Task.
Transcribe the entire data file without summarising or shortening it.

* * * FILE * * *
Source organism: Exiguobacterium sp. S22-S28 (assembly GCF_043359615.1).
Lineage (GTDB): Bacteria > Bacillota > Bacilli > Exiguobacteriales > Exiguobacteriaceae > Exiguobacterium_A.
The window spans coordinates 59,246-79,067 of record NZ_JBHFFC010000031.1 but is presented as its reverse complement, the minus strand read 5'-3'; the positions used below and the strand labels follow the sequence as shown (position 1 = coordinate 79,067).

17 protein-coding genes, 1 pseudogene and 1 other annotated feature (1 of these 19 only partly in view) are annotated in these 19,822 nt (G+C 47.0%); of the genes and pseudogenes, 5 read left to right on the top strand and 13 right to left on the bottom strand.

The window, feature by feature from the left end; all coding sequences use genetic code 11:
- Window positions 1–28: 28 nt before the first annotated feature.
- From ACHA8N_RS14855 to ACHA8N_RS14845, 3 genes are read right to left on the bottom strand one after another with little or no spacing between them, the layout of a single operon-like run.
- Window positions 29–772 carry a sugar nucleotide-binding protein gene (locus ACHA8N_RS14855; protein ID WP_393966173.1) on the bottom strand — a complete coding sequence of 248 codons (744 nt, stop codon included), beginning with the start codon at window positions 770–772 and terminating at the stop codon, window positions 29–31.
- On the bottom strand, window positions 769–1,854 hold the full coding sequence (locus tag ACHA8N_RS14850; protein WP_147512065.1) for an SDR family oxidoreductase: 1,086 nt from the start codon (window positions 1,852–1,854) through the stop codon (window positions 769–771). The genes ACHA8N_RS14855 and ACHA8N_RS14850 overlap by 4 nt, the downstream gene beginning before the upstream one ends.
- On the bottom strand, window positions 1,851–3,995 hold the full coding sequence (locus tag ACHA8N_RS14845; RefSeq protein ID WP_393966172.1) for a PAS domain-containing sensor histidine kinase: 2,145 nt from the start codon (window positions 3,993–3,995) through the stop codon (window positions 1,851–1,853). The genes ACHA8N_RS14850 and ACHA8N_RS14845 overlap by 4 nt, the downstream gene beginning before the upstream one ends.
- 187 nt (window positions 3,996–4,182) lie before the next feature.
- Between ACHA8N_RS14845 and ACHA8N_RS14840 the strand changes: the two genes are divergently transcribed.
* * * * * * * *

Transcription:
Source organism: Exiguobacterium sp. S22-S28 (assembly GCF_043359615.1).
Lineage (GTDB): Bacteria > Bacillota > Bacilli > Exiguobacteriales > Exiguobacteriaceae > Exiguobacterium_A.
The window spans coordinates 59,246-79,067 of record NZ_JBHFFC010000031.1 but is presented as its reverse complement, the minus strand read 5'-3'; the positions used below and the strand labels follow the sequence as shown (position 1 = coordinate 79,067).

17 protein-coding genes, 1 pseudogene and 1 other annotated feature (1 of these 19 only partly in view) are annotated in these 19,822 nt (G+C 47.0%); of the genes and pseudogenes, 5 read left to right on the top strand and 13 right to left on the bottom strand.

The window, feature by feature from the left end; all coding sequences use genetic code 11:
- Window positions 1–28: 28 nt before the first annotated feature.
- From ACHA8N_RS14855 to ACHA8N_RS14845, 3 genes are read right to left on the bottom strand one after another with little or no spacing between them, the layout of a single operon-like run.
- Window positions 29–772 carry a sugar nucleotide-binding protein gene (locus ACHA8N_RS14855; protein ID WP_393966173.1) on the bottom strand — a complete coding sequence of 248 codons (744 nt, stop codon included), beginning with the start codon at window positions 770–772 and terminating at the stop codon, window positions 29–31.
- On the bottom strand, window positions 769–1,854 hold the full coding sequence (locus tag ACHA8N_RS14850; protein WP_147512065.1) for an SDR family oxidoreductase: 1,086 nt from the start codon (window positions 1,852–1,854) through the stop codon (window positions 769–771). The genes ACHA8N_RS14855 and ACHA8N_RS14850 overlap by 4 nt, the downstream gene beginning before the upstream one ends.
- On the bottom strand, window positions 1,851–3,995 hold the full coding sequence (locus tag ACHA8N_RS14845; RefSeq protein ID WP_393966172.1) for a PAS domain-containing sensor histidine kinase: 2,145 nt from the start codon (window positions 3,993–3,995) through the stop codon (window positions 1,851–1,853). The genes ACHA8N_RS14850 and ACHA8N_RS14845 overlap by 4 nt, the downstream gene beginning before the upstream one ends.
- 187 nt (window positions 3,996–4,182) lie before the next feature.
- Between ACHA8N_RS14845 and ACHA8N_RS14840 the strand changes: the two genes are divergently transcribed.